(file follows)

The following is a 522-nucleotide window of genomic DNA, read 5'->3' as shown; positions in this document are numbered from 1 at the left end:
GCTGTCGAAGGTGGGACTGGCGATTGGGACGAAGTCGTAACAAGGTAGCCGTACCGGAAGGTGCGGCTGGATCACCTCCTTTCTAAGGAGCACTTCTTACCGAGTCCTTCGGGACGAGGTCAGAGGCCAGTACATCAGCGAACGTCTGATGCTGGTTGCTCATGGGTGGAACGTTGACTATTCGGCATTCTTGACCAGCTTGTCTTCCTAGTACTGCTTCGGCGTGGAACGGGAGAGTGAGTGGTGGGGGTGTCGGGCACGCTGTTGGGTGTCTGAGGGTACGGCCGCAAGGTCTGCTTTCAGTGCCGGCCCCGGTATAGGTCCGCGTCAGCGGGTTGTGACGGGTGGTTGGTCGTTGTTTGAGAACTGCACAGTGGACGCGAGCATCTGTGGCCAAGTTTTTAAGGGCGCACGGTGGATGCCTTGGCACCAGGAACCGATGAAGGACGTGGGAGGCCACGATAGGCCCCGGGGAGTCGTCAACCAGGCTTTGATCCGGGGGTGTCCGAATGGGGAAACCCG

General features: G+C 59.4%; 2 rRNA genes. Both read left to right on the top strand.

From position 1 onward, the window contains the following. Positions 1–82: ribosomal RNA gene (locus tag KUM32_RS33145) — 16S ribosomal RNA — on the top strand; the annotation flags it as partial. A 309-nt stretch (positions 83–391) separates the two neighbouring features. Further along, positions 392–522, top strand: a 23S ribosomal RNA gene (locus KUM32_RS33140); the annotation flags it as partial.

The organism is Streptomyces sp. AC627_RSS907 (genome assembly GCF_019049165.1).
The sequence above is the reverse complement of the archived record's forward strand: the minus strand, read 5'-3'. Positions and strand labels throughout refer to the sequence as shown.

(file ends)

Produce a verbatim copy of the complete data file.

The following is a 522-nucleotide window of genomic DNA, read 5'->3' as shown; positions in this document are numbered from 1 at the left end:
GCTGTCGAAGGTGGGACTGGCGATTGGGACGAAGTCGTAACAAGGTAGCCGTACCGGAAGGTGCGGCTGGATCACCTCCTTTCTAAGGAGCACTTCTTACCGAGTCCTTCGGGACGAGGTCAGAGGCCAGTACATCAGCGAACGTCTGATGCTGGTTGCTCATGGGTGGAACGTTGACTATTCGGCATTCTTGACCAGCTTGTCTTCCTAGTACTGCTTCGGCGTGGAACGGGAGAGTGAGTGGTGGGGGTGTCGGGCACGCTGTTGGGTGTCTGAGGGTACGGCCGCAAGGTCTGCTTTCAGTGCCGGCCCCGGTATAGGTCCGCGTCAGCGGGTTGTGACGGGTGGTTGGTCGTTGTTTGAGAACTGCACAGTGGACGCGAGCATCTGTGGCCAAGTTTTTAAGGGCGCACGGTGGATGCCTTGGCACCAGGAACCGATGAAGGACGTGGGAGGCCACGATAGGCCCCGGGGAGTCGTCAACCAGGCTTTGATCCGGGGGTGTCCGAATGGGGAAACCCG

General features: G+C 59.4%; 2 rRNA genes. Both read left to right on the top strand.

From position 1 onward, the window contains the following. Positions 1–82: ribosomal RNA gene (locus tag KUM32_RS33145) — 16S ribosomal RNA — on the top strand; the annotation flags it as partial. A 309-nt stretch (positions 83–391) separates the two neighbouring features. Further along, positions 392–522, top strand: a 23S ribosomal RNA gene (locus KUM32_RS33140); the annotation flags it as partial.

The organism is Streptomyces sp. AC627_RSS907 (genome assembly GCF_019049165.1).
The sequence above is the reverse complement of the archived record's forward strand: the minus strand, read 5'-3'. Positions and strand labels throughout refer to the sequence as shown.